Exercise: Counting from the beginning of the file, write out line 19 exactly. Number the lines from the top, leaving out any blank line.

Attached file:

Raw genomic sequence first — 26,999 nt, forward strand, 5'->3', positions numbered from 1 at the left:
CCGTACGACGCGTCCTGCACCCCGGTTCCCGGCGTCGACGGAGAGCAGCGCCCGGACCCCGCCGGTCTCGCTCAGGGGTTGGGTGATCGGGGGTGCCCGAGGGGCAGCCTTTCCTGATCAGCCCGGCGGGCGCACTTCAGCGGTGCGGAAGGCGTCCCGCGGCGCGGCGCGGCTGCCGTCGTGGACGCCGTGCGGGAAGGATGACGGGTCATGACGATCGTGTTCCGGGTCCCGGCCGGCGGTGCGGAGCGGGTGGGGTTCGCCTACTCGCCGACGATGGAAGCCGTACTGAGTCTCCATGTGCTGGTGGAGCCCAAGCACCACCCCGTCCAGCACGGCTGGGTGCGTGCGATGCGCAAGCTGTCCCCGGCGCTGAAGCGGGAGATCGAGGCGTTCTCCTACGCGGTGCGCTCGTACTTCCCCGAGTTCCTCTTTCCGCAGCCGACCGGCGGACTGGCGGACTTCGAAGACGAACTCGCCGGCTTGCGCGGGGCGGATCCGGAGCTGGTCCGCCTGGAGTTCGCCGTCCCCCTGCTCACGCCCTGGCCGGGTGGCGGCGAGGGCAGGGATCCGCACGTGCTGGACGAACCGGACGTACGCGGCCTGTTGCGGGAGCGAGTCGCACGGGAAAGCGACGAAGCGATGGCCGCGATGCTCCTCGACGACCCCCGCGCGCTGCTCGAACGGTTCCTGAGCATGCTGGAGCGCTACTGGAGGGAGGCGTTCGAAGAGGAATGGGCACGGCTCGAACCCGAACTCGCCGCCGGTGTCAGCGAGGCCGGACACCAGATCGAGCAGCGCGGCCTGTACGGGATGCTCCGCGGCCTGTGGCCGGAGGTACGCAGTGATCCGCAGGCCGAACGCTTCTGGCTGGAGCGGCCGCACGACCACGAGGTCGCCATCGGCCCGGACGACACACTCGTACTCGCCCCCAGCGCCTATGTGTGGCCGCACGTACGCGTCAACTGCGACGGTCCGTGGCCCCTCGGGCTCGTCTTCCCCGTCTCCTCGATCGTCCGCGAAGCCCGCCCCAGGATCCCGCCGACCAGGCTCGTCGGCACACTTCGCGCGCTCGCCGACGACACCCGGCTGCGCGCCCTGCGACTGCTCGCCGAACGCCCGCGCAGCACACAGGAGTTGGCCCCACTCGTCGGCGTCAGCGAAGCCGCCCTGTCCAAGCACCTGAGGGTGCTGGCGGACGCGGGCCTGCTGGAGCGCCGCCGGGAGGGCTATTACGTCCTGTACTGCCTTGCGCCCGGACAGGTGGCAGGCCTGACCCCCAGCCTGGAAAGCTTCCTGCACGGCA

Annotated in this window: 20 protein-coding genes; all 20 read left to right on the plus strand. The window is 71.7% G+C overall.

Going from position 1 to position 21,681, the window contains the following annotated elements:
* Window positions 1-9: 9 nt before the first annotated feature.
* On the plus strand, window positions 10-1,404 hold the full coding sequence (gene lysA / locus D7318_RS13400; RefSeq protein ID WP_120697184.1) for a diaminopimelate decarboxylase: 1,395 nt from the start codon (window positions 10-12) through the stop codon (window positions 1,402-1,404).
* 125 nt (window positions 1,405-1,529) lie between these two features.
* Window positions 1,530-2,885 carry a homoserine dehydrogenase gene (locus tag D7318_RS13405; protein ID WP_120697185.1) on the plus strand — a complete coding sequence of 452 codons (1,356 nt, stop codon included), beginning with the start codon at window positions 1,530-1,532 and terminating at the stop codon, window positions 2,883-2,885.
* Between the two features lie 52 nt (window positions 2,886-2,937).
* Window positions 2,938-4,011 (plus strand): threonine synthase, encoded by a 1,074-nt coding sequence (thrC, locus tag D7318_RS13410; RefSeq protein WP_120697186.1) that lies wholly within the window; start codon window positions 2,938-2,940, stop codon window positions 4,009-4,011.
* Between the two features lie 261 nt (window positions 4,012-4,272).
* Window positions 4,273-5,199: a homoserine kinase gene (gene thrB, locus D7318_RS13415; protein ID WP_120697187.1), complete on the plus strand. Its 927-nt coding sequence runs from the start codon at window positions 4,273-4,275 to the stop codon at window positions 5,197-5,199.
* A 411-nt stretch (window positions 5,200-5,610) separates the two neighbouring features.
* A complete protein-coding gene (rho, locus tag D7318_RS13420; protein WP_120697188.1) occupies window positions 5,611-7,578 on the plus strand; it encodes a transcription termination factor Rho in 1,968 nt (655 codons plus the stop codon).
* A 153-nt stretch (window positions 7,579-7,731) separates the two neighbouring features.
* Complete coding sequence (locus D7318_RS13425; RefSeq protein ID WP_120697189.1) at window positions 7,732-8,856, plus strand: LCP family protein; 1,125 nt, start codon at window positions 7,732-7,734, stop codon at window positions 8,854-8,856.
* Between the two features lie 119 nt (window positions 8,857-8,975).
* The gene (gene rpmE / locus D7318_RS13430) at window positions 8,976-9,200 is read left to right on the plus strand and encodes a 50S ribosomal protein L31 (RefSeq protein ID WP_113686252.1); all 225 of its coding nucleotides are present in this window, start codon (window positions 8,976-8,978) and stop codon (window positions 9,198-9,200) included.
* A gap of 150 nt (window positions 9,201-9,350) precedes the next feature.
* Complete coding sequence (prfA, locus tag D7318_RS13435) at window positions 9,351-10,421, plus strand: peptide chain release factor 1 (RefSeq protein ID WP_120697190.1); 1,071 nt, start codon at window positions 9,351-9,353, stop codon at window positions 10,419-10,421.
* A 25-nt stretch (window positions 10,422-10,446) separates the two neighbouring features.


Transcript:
* A gap of 150 nt (window positions 9,201-9,350) precedes the next feature.